_________________
be immersed

Top
 Profile  
 
Offline
 Post subject: Re: Scoring and "dead" pieces
Post #6 Posted: Tue Aug 24, 2021 8:31 am 
Lives in gote

Posts: 380
Liked others: 0
Was liked: 32
TreffnonX wrote:
my current takeaway is, that the turnout is heaviely dependent on the rules, and that what I describe is an actual problem with certain setups.

Generally this is not a problem with any setup. Chinese-style (area) rules can play out cleanup moves without score change. Japanese-style (territory) can either play out with pass stones, or play out to see what happens then score the original stopped position accordingly. All three give identical results (normally within a point).

Top
 Profile  
 
Offline
 Post subject: Re: Scoring and "dead" pieces
Post #7 Posted: Tue Aug 24, 2021 1:56 pm 
Lives with ko

Posts: 199
Liked others: 17
Was liked: 20
Rank: panda 4 dan
IGS: kvasir
TreffnonX wrote:
I am relatively new ot Go, and have only played a couple of games. My biggest issue is with scoring [...]


If you post some game records we could help you with how to count the final position.

TreffnonX wrote:
To me, the AGA solution seems plausible, but I Do not understand the virtual play solution yet. [...]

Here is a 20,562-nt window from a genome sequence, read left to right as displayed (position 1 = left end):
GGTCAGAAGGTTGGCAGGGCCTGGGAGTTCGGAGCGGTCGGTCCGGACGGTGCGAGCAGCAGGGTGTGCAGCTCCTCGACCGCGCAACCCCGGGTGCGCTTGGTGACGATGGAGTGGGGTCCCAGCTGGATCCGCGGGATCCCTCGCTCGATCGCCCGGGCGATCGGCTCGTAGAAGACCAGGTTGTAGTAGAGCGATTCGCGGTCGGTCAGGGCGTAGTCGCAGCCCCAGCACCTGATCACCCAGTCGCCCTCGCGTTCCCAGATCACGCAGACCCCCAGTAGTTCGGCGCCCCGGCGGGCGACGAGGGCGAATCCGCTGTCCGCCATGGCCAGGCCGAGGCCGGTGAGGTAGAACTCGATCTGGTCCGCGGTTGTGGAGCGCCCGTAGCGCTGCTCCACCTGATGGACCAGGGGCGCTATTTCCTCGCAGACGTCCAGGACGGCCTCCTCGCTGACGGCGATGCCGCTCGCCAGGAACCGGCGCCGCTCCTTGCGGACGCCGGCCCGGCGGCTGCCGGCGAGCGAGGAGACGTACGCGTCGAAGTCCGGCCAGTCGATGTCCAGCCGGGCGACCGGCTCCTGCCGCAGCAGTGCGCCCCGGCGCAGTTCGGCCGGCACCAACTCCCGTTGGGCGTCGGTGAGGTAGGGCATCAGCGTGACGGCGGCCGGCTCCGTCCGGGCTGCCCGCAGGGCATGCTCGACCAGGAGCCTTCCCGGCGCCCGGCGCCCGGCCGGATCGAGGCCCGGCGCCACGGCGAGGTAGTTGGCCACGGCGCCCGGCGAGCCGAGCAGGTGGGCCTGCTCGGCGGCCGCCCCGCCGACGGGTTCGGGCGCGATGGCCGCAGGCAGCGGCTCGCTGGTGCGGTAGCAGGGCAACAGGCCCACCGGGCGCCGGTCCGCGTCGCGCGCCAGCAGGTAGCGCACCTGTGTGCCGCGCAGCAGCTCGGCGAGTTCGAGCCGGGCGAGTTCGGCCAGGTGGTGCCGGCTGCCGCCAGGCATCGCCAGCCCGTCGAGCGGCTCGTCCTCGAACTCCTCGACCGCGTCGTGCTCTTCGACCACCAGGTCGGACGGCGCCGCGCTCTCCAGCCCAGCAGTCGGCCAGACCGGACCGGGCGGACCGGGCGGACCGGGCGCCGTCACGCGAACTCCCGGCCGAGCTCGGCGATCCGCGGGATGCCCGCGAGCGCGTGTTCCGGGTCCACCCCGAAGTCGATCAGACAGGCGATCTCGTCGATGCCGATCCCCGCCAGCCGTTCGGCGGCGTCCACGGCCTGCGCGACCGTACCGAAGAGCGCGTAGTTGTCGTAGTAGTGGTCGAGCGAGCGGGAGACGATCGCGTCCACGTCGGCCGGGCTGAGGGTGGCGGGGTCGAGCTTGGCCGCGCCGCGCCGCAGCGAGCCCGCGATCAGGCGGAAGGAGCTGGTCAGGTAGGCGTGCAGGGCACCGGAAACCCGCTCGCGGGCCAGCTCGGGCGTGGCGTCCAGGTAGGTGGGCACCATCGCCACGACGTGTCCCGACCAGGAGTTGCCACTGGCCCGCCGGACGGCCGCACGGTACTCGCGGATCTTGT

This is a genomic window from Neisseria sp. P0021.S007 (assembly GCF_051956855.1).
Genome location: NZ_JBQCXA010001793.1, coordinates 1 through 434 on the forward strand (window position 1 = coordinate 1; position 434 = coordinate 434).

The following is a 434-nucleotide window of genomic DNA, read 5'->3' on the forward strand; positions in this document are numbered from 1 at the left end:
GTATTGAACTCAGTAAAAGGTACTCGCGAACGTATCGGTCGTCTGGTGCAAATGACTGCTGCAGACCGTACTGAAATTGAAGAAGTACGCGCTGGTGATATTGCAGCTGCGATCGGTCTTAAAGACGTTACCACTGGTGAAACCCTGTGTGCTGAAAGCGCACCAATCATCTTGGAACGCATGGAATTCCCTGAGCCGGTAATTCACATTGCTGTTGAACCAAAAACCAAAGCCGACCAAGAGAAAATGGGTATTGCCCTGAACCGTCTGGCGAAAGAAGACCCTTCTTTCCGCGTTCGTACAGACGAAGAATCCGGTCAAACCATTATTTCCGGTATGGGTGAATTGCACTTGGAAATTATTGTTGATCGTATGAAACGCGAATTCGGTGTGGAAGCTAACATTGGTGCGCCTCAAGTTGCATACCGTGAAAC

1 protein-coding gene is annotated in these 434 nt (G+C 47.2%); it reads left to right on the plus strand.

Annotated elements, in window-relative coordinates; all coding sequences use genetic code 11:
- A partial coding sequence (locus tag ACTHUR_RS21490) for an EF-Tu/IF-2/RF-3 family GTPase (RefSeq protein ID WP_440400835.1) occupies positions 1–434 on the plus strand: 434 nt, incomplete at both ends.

Go is actually not a game of rules lawyering, "virtual play" or anything like that. At the end of the game the players will almost always just remove the dead stones of their own color and finish the game amicably.

Top
 Profile  
 
Offline
 Post subject: Re: Scoring and "dead" pieces
Post #8 Posted: Tue Aug 24, 2021 6:15 pm 
Lives in gote

Posts: 684
Liked others: 109
Was liked: 833
Rank: maybe 2d
TreffnonX wrote:
Overall my current takeaway is, that the turnout is heaviely dependent on the rules, and that what I describe is an actual problem with certain setups.


Your takeaway isn't correct. :) What you describe is a problem with none of the rules that people use. Every ruleset in wide use unanimously agrees that you cannot "gain" by playing a stone in the opponent's territory from the fact that they require 4 stones to capture it:

* Area scoring rules (Chinese, New Zealand, most computer-friendly rulesets) define your score to be the total spaces surrounded or occupied by your stones, and captures count for nothing. Placing a stone deep in the opponent's territory and having them play to kill it affects nothing, since the entire region will still end up surrounded or occupied by their stones and be scored all the same anyways.